Dyslexia is the most common learning disorder seen in children and one that lasts a lifetime. It is neurobiological in its nature and can cause people to have difficulty identifying how speech sounds, letters, and words relate to one another. Researchers believe that the cause of this condition is hereditary and have identified which genes may be affected. Those with dyslexia usually have normal intelligence levels, but they can struggle to spell and read—and in some cases, they have trouble with math, writing, or music.
The three types of dyslexia are primary, secondary, and trauma. Primary is the most common and is caused by structural differences in the left hemisphere of the brain. Secondary dyslexia is often caused during fetal development and can lessen as a child ages. Trauma dyslexia can occur after some type of accident that causes brain damage and is a rarer form. Dyslexia can sometimes be confused with related learning disabilities, like dysgraphia, or the inability to hold a writing utensil and making correct marks.
Babies who are late talkers or who have difficulty with rhyming words could have dyslexia. However, dyslexia typically becomes more apparent when a child hits school age.
He or she may have trouble following directions in the classroom, reading at the expected level, seeing letter differences, or hearing word differences. In rare cases, dyslexia isn’t identified until the teenage years or adulthood. Symptoms can be similar to children but include difficulty reading, difficulty memorizing things, difficulty solving math problems, difficulty with idioms, and difficulty managing time. Both children and adults can experience depression and/or fear social situations or the prospect of reading aloud.
Dyslexia tends to run in families which means it is hereditary. The disorder seems to interfere with the genes responsible for brain processes related to reading and language. Nonetheless, it possesses some risk factors:
Families with dyslexia and other learning problems – scientists have published extensive pieces or research that show the increased risk of dyslexia in people from dyslexic families. However, the risk also increases depending on other teaching effects and the effect of other related genes.
Having low birth weight or premature birth – these can cause developmental dyslexia where the risks manifest at birth and can have long lasting effects. Normal individuals who can read and spell may lose this ability as a result of an injury, illness, or aging. It is responsible for acquired dyslexia.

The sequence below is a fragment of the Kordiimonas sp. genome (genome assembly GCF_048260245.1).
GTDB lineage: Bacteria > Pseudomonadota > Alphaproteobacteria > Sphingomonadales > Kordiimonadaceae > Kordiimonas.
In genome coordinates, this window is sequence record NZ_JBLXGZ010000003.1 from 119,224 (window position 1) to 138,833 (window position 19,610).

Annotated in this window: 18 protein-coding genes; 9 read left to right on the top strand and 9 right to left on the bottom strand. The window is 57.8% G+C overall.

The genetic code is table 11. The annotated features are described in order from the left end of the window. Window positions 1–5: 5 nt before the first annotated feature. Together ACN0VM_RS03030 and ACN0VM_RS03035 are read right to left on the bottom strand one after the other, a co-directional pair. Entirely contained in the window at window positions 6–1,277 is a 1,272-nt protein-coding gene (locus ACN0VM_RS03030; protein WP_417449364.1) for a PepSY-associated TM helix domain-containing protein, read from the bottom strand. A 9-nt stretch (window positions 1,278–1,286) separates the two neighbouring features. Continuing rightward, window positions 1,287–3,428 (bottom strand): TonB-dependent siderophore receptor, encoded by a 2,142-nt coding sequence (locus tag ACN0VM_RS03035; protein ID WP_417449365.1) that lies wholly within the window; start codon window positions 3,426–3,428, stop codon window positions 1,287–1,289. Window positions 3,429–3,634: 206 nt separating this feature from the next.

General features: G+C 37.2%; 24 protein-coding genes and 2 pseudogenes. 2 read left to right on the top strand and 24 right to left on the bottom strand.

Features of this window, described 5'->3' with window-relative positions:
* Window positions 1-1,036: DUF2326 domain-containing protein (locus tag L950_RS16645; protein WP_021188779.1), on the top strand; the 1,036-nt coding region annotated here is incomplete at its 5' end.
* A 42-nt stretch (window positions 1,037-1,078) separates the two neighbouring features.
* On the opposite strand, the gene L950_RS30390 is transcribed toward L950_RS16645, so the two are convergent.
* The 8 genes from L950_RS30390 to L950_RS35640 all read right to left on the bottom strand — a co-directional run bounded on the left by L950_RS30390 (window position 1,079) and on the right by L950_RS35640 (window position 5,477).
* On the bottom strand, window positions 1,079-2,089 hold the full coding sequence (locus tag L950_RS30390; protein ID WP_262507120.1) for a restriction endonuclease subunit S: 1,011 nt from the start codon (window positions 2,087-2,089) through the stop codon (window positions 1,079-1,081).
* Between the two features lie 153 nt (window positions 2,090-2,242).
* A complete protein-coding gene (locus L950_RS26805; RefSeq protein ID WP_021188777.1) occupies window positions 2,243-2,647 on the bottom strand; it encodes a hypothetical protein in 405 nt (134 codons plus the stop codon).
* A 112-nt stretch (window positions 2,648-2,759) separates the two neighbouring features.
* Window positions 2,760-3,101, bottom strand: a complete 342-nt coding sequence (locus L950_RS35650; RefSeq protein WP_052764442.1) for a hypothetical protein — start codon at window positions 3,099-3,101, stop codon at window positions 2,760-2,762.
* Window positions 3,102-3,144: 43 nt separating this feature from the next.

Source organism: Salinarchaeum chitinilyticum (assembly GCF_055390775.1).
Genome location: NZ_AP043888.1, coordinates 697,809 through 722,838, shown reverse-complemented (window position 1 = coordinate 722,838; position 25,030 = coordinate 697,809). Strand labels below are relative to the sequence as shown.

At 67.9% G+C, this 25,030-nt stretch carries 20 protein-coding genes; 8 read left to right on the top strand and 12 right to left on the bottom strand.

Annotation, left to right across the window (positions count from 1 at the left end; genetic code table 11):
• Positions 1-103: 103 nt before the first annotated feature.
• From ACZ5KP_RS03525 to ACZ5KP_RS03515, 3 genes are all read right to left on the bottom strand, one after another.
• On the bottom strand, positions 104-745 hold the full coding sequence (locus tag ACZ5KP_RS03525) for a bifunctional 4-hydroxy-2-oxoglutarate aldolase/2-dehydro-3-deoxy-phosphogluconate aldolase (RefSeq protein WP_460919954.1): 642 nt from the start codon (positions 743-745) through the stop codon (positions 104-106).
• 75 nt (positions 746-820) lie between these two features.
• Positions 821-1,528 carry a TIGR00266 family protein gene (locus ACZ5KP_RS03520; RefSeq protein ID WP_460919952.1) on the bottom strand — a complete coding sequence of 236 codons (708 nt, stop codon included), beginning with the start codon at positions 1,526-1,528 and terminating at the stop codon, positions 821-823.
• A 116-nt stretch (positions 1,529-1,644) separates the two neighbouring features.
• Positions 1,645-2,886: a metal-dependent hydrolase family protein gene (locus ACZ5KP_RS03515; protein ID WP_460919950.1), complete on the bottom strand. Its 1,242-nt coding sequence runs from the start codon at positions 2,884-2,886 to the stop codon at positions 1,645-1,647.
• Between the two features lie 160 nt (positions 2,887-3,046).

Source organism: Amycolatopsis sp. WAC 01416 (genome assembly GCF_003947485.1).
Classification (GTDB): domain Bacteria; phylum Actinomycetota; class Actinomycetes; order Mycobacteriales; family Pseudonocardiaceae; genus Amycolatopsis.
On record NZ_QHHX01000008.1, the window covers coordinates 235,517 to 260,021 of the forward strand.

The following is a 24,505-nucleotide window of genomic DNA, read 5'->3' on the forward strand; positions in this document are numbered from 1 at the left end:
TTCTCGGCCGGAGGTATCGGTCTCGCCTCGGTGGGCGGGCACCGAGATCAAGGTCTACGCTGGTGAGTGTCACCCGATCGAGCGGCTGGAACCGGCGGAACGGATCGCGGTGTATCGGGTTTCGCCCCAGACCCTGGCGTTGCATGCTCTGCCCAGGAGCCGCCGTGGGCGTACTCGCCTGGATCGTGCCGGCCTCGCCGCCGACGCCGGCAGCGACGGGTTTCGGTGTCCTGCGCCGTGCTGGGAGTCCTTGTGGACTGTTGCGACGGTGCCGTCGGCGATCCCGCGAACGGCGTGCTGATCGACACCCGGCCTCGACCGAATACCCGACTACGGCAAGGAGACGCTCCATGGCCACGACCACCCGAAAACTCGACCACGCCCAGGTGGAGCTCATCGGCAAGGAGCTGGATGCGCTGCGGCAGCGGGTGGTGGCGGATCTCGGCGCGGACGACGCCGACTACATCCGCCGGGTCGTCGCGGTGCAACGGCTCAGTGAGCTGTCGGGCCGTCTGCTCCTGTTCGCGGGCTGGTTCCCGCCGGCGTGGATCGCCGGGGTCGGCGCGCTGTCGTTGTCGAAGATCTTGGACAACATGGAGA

Pregnant women who develop infections or use drugs, alcohol, and tobacco products may give birth to babies with altered brain functions who were affected as fetuses.
Personalized differences in the brain area that is responsible for reading can also lead to dyslexia.
While there is no cure for dyslexia, children and even adults can be quite successful if they meet with a tutor who is familiar with dyslexia. Parents of dyslexic children should read aloud to their child every day and encourage their child to practice. Teens and adults should also seek out a doctor’s evaluation and a tutor. Accommodations from employers and schools can also be made for this disorder.
There’s little one can do to prevent the condition, especially if it’s hereditary. However, early diagnosis and treatment interventions can reduce the possibilities of developing further problems. Some other ways of preventing further problems while minimizing effects of dyslexia include:
Understanding dyslexia – parents can notice the early signs of dyslexia such as a difficulty in reading and spelling, difficulty in learning new words, and difficulty in understanding quick instructions, among others. Although a doctor can provide a comprehensive diagnosis, a parent’s observation is equally essential.
Proper nutrition is not only important for a child’s development from birth but can also prevent any learning impairment conditions.
Get expert advice – an expert can talk with the parent about the available intervention options as well as the psychological preparedness to this kind of disability.